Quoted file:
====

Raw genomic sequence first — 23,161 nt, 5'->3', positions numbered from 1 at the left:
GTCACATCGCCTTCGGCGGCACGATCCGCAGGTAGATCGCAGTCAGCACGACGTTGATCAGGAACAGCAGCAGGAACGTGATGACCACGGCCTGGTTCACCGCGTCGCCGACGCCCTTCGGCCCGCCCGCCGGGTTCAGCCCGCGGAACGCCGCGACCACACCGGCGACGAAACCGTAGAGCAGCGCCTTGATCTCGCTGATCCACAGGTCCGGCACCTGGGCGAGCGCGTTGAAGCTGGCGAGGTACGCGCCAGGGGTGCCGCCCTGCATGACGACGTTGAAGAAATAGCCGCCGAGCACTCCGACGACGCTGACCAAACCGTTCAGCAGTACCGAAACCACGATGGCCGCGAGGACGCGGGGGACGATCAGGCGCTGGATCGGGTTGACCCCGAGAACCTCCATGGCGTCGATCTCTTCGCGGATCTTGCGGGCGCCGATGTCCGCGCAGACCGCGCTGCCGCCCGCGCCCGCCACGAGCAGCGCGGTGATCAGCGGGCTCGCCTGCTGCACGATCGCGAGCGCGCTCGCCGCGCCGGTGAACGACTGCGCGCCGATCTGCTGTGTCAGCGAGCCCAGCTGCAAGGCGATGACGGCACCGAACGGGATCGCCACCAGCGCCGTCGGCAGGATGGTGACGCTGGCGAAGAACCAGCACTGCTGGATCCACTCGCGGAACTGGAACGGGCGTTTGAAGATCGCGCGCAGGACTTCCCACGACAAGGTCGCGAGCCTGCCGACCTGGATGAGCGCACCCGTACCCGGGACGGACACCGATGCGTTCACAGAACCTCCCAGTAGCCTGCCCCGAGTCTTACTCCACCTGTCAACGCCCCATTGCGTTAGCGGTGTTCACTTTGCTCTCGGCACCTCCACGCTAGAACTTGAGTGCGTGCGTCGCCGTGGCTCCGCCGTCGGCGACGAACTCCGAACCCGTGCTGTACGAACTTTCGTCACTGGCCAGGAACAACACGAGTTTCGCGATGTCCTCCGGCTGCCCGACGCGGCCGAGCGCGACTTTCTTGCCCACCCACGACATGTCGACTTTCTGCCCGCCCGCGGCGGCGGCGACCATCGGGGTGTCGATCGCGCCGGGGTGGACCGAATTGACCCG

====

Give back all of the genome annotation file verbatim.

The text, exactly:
Raw genomic sequence first — 23,161 nt, 5'->3', positions numbered from 1 at the left:
GTCACATCGCCTTCGGCGGCACGATCCGCAGGTAGATCGCAGTCAGCACGACGTTGATCAGGAACAGCAGCAGGAACGTGATGACCACGGCCTGGTTCACCGCGTCGCCGACGCCCTTCGGCCCGCCCGCCGGGTTCAGCCCGCGGAACGCCGCGACCACACCGGCGACGAAACCGTAGAGCAGCGCCTTGATCTCGCTGATCCACAGGTCCGGCACCTGGGCGAGCGCGTTGAAGCTGGCGAGGTACGCGCCAGGGGTGCCGCCCTGCATGACGACGTTGAAGAAATAGCCGCCGAGCACTCCGACGACGCTGACCAAACCGTTCAGCAGTACCGAAACCACGATGGCCGCGAGGACGCGGGGGACGATCAGGCGCTGGATCGGGTTGACCCCGAGAACCTCCATGGCGTCGATCTCTTCGCGGATCTTGCGGGCGCCGATGTCCGCGCAGACCGCGCTGCCGCCCGCGCCCGCCACGAGCAGCGCGGTGATCAGCGGGCTCGCCTGCTGCACGATCGCGAGCGCGCTCGCCGCGCCGGTGAACGACTGCGCGCCGATCTGCTGTGTCAGCGAGCCCAGCTGCAAGGCGATGACGGCACCGAACGGGATCGCCACCAGCGCCGTCGGCAGGATGGTGACGCTGGCGAAGAACCAGCACTGCTGGATCCACTCGCGGAACTGGAACGGGCGTTTGAAGATCGCGCGCAGGACTTCCCACGACAAGGTCGCGAGCCTGCCGACCTGGATGAGCGCACCCGTACCCGGGACGGACACCGATGCGTTCACAGAACCTCCCAGTAGCCTGCCCCGAGTCTTACTCCACCTGTCAACGCCCCATTGCGTTAGCGGTGTTCACTTTGCTCTCGGCACCTCCACGCTAGAACTTGAGTGCGTGCGTCGCCGTGGCTCCGCCGTCGGCGACGAACTCCGAACCCGTGCTGTACGAACTTTCGTCACTGGCCAGGAACAACACGAGTTTCGCGATGTCCTCCGGCTGCCCGACGCGGCCGAGCGCGACTTTCTTGCCCACCCACGACATGTCGACTTTCTGCCCGCCCGCGGCGGCGGCGACCATCGGGGTGTCGATCGCGCCGGGGTGGACCGAATTGACCCG